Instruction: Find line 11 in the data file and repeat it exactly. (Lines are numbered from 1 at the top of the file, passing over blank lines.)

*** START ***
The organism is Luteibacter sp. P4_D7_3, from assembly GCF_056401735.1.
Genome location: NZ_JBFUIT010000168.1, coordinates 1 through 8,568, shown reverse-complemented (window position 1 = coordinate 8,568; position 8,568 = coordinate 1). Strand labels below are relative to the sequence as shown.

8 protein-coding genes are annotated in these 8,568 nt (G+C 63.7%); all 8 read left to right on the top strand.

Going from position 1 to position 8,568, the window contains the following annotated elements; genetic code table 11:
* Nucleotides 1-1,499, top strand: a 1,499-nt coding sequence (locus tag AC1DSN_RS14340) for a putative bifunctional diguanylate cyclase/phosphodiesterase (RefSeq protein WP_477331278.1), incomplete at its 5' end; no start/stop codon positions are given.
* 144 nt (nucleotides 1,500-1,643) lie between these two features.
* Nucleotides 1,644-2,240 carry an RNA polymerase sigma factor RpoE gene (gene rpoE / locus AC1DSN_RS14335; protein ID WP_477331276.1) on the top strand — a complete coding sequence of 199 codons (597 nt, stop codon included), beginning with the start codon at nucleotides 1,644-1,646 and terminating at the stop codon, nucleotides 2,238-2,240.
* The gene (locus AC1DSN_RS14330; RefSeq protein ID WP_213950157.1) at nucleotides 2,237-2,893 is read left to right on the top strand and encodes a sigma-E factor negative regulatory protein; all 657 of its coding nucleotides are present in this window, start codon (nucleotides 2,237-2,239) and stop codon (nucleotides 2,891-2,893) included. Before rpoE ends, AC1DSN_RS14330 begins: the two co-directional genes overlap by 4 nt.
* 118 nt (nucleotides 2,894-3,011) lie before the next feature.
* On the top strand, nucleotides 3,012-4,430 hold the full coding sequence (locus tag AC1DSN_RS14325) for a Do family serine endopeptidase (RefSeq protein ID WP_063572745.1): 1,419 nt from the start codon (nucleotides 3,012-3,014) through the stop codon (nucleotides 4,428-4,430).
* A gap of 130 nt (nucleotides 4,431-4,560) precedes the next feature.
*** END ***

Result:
* A gap of 130 nt (nucleotides 4,431-4,560) precedes the next feature.